Interim relief

Do arbitrators have powers to grant interim relief?

Yes – an arbitral tribunal has wide powers to order interim measures on the application of one party if it deems it necessary to secure the enforcement of a claim or to prevent irretrievable harm. In contrast to the interim remedies available in court proceedings, an arbitral tribunal is not limited to a set of enumerated remedies. However, the remedies should be compatible with enforcement law to avoid difficulties at the stage of enforcement. In this regard, the arbitral tribunal may request any party to provide appropriate security in connection with such measures to prevent frivolous requests (section 593(1) ACCP).

The arbitral tribunal − or any party with the approval of the arbitral tribunal − may request a court to perform judicial acts (eg, service of summons or taking of evidence) for which the arbitral tribunal does not have the authority.


When and in what form must the award be delivered?

The form requirements for arbitral awards are found under section 606 ACCP and are in line with default provisions. The form requirements stipulate that the arbitral award must:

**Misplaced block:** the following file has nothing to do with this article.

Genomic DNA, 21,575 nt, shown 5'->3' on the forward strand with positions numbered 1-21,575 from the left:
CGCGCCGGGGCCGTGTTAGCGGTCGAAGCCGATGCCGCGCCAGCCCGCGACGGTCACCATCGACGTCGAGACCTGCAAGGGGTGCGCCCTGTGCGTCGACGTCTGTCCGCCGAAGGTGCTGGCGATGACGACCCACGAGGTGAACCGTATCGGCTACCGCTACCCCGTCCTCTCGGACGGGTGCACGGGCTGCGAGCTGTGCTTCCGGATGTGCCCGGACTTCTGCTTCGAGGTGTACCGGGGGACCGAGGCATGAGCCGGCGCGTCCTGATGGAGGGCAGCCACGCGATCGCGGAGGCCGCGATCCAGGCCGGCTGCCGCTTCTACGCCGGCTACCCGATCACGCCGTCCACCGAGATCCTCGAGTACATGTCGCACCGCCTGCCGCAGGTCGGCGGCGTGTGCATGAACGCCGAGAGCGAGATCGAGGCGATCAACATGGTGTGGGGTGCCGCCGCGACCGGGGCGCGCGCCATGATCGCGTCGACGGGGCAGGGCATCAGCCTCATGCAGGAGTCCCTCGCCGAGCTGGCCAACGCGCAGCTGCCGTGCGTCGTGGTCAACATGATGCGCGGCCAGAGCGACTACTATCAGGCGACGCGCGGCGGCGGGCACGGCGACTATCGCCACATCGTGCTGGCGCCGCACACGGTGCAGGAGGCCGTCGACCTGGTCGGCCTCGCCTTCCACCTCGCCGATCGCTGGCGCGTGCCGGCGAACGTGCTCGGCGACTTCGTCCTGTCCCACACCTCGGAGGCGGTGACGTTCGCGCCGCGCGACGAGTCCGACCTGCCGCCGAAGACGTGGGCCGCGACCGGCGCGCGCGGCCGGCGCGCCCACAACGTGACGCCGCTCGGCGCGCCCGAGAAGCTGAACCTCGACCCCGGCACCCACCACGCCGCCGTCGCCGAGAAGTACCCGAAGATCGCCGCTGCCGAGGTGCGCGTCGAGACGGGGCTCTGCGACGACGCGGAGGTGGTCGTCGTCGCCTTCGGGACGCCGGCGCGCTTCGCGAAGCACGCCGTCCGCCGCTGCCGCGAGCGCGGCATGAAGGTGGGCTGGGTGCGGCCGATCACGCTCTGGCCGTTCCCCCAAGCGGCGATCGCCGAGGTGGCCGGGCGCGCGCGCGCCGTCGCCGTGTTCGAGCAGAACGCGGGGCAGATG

• be in writing;
  • be signed by the arbitrators involved in the proceedings;
  • display its date of issuance;
  • display the seat of arbitral tribunal; and
  • state the reasons upon which it is based. The arbitral award has the effect of a final and binding court judgment (section 607 ACCP).

On what grounds can an award be appealed to the court?

The only available recourse to a court against an arbitral award is an application to set aside the award. This also applies to arbitral awards on jurisdiction. Courts may not review an arbitral award on its merits. The application to set aside is to be filed within three months from the date on which the claimant has received the award. There are no appeals against an arbitral award.

An arbitral award shall be set aside if:

  • no valid arbitration agreement exists or if the arbitral tribunal denied its jurisdiction even though a valid arbitration agreement existed;
  • a party was incapable of concluding a valid arbitration agreement;
  • a party was not given proper notice of the appointment of an arbitrator or of the arbitral proceedings or was otherwise unable to present the case;
  • the arbitral award deals with a dispute that is not covered by the arbitration agreement or contains decisions on matters beyond the scope of the arbitration agreement or the submission of the parties to arbitration;
  • the constitution or composition of the arbitral tribunal was in violation of the respective rules; and
  • the arbitration proceedings were conducted in violation of Austrian public policy.